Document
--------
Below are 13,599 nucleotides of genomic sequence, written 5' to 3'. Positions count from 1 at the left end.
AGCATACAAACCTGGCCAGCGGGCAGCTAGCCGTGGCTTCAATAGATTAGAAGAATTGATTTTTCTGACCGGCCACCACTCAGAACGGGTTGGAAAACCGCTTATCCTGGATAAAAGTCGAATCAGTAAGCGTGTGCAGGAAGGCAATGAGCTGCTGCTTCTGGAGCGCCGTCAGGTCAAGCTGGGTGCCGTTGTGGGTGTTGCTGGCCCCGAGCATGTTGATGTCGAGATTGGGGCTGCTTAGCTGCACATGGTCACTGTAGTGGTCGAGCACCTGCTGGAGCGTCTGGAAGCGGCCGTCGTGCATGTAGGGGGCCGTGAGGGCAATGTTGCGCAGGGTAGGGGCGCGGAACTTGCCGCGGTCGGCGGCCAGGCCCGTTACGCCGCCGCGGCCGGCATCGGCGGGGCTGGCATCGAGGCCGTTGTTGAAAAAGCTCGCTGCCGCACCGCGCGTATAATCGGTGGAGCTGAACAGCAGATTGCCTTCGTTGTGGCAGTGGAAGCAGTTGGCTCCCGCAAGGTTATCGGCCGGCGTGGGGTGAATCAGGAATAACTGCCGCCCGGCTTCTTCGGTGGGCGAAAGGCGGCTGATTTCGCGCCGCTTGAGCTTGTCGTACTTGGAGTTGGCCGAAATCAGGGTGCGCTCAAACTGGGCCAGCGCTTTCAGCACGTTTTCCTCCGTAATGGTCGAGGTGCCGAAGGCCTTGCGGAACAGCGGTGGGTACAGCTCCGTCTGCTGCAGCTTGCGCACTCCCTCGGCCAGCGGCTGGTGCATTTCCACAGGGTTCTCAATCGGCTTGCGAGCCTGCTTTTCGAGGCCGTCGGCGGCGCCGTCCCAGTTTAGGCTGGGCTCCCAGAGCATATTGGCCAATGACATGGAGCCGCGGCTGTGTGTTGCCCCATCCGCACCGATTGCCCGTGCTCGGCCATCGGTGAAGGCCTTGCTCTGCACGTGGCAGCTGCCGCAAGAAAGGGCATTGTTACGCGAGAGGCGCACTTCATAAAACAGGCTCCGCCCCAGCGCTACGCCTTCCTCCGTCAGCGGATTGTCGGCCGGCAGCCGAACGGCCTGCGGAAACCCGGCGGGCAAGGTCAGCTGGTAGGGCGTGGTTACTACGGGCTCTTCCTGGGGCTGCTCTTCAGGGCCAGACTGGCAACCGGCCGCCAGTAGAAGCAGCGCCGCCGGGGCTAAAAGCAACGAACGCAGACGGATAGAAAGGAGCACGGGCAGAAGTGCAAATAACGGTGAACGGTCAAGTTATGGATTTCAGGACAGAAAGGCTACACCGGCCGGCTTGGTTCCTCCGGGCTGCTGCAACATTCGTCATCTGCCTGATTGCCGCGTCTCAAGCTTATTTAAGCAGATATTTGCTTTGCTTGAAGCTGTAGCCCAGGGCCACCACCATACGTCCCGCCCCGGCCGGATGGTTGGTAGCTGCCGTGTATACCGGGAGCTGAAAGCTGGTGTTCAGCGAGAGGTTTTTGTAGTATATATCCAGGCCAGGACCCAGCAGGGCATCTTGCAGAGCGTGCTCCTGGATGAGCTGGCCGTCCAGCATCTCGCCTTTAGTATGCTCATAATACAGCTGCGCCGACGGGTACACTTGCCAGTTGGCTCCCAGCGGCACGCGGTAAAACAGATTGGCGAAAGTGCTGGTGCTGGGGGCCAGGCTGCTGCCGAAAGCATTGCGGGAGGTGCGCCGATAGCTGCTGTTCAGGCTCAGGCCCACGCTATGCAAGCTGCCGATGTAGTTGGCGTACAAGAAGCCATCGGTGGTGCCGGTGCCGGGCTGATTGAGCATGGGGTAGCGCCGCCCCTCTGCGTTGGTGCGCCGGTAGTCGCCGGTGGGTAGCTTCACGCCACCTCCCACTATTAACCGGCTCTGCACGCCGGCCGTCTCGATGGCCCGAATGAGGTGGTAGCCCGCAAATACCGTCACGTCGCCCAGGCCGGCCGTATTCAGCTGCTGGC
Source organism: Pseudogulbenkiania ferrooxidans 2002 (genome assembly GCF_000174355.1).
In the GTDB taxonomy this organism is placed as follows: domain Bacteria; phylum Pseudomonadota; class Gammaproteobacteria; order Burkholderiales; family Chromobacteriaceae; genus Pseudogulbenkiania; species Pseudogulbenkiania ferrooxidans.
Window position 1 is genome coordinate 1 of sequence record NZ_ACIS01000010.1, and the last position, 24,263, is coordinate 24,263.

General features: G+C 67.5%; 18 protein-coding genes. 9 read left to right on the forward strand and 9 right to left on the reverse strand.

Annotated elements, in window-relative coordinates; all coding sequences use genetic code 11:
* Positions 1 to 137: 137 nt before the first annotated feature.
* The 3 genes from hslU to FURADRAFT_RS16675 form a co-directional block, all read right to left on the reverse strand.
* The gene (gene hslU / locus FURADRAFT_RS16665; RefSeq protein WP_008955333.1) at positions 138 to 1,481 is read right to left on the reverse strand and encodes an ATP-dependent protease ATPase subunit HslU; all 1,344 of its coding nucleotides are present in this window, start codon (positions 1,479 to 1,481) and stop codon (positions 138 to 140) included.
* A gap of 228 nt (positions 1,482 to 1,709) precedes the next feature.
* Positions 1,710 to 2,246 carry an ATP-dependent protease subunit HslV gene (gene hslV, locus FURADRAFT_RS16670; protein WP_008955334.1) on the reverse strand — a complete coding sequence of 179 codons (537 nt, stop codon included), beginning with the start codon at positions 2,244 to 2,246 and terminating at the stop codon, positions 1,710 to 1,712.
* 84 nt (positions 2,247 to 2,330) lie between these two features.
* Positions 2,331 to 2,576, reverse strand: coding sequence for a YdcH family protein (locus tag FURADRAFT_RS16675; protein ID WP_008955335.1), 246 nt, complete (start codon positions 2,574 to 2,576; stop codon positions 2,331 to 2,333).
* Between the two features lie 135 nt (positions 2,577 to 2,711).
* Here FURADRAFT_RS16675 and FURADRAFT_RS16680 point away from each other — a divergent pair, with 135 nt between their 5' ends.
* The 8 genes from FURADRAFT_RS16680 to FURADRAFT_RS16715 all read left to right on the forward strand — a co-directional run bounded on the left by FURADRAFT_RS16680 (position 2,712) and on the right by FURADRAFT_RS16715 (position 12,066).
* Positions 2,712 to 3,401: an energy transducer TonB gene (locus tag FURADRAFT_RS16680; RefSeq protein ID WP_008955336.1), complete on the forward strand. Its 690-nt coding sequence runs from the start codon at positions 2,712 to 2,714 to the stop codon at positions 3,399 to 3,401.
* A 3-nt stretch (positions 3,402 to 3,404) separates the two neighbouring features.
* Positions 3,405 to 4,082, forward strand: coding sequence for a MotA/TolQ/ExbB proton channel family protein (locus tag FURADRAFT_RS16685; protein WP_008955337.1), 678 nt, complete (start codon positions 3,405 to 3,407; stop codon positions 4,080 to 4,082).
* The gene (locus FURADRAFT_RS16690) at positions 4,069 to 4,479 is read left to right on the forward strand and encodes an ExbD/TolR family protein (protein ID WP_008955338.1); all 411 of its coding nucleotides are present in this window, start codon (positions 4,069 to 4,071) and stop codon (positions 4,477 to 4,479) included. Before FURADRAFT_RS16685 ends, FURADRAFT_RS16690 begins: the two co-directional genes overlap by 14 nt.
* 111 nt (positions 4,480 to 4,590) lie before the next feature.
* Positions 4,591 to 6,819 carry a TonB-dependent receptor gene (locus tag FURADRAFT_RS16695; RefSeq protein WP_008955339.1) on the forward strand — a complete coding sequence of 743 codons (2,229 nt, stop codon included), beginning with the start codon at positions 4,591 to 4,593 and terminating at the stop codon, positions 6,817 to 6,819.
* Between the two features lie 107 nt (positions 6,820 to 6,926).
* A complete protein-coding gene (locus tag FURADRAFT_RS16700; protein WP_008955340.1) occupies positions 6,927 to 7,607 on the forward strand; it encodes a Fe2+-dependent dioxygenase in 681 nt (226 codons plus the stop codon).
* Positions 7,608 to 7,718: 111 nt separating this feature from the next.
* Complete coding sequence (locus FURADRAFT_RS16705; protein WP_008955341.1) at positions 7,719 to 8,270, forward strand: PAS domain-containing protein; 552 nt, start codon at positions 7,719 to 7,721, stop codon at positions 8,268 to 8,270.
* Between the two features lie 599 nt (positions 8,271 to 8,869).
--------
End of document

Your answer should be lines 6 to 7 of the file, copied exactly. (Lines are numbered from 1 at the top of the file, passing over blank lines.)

General features: G+C 67.5%; 18 protein-coding genes. 9 read left to right on the forward strand and 9 right to left on the reverse strand.

Annotated elements, in window-relative coordinates; all coding sequences use genetic code 11: